It is generally regarded as safe (GRAS) here in the U.S.
Thrombian, or Transglutaminase (TG), otherwise known as Meat Glue is an enzyme that catalyzes covalent bonds between free amine groups and gamma-caroxminid groups of protein or peptide bond gluatamine. Meat Glue is composed of thrombin and fibrogen, obtained from blood plasma. It has been used by the meat industry as a food additive for reconstituting fresh meat to create a product of desirable size and form. The method can also be applied to poultry, fish and seafood. Basically, the enzyme enables food processors to stick various types of meat together. (a.k.a., “Frankensteak”).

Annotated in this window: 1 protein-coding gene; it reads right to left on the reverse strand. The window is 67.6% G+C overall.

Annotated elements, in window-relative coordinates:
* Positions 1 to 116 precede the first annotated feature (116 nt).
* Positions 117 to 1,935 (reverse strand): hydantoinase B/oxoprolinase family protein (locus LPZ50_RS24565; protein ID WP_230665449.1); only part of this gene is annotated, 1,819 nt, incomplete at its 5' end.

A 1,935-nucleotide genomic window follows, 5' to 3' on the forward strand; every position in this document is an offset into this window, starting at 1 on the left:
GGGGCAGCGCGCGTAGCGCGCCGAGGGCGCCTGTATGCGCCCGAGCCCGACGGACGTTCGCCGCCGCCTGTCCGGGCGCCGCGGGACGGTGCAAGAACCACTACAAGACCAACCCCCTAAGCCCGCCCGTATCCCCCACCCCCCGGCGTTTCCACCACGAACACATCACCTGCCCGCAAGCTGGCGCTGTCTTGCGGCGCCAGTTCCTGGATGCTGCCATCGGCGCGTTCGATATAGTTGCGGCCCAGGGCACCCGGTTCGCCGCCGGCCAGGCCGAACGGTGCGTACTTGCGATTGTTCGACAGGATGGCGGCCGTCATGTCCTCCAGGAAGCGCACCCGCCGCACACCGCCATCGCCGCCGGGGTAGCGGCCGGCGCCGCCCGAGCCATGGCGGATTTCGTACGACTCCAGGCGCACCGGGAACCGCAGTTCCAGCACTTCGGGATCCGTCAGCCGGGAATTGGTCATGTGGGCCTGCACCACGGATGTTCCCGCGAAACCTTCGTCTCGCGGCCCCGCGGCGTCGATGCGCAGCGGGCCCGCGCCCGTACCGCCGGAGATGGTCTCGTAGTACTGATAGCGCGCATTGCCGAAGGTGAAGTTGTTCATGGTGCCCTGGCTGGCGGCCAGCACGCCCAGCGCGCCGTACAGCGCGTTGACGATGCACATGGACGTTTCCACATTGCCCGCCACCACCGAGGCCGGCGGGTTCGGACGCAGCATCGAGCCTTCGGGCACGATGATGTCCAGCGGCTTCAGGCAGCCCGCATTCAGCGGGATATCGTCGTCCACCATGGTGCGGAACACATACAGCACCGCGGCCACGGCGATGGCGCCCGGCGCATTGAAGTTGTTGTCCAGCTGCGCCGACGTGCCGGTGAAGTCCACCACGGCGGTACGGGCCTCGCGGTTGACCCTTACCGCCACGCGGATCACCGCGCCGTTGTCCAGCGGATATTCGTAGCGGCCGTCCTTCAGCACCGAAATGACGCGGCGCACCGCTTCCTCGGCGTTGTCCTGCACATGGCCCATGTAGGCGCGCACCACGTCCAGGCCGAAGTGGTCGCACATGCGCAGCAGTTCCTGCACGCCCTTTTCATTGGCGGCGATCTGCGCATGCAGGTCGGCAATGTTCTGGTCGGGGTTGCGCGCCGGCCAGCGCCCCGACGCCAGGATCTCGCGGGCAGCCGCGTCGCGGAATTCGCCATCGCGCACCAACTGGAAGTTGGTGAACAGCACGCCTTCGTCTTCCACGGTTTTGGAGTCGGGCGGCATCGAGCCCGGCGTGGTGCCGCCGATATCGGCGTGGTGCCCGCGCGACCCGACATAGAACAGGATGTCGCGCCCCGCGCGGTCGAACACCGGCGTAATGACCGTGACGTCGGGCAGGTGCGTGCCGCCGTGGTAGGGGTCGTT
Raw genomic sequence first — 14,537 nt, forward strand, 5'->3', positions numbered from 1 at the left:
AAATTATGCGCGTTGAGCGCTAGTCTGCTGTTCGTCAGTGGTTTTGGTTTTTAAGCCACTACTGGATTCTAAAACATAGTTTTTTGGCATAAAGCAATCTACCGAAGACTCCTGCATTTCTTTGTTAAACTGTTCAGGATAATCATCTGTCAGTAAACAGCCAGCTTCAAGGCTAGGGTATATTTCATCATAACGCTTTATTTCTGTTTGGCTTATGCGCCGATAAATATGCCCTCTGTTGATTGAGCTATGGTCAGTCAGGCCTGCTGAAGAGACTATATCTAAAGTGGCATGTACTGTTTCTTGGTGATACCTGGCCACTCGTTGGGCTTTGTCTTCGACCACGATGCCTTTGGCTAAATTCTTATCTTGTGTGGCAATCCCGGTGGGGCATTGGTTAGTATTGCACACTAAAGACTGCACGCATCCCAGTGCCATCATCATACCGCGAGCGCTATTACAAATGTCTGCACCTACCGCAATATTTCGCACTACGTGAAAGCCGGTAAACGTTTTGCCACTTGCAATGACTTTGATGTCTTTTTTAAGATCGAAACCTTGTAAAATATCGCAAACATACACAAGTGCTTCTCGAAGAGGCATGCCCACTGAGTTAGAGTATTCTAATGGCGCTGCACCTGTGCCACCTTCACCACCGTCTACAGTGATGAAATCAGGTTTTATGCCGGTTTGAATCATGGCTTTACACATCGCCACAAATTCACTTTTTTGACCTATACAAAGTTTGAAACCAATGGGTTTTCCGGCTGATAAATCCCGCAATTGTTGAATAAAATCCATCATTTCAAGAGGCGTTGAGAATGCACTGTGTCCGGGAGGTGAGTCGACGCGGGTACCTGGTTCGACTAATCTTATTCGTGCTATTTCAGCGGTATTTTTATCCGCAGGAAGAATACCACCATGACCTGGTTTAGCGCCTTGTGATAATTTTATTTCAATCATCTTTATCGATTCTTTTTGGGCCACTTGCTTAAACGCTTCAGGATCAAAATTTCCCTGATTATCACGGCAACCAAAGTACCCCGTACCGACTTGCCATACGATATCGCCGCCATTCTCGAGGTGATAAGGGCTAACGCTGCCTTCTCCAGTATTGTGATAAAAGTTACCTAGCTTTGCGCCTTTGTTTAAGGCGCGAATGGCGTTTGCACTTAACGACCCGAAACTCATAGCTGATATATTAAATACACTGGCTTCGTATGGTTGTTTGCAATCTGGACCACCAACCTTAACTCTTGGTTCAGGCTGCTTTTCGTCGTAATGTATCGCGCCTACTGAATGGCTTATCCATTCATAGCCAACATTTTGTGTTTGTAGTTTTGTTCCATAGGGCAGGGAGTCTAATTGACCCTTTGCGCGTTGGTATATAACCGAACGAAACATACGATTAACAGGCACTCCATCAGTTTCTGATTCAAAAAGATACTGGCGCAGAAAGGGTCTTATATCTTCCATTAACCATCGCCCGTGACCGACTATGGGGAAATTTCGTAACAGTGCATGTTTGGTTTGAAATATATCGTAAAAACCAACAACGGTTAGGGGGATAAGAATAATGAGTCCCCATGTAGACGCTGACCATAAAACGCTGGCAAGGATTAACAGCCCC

Food Safety News first reported on it in 2010. Since then there has been a growing interest in topic. Here are a few:
From WTAE Pittsburgh
My “beef” with it is safety – gluing pieces of meat together increases the risk of bacterial contamination inside the meat that then may not be fully cooked. And, there is simply a consumers right to know what the hell they are eating and what they are paying for. Here are a few interviews I have done on Meat Glue:
I did get the following letter that you might find interesting.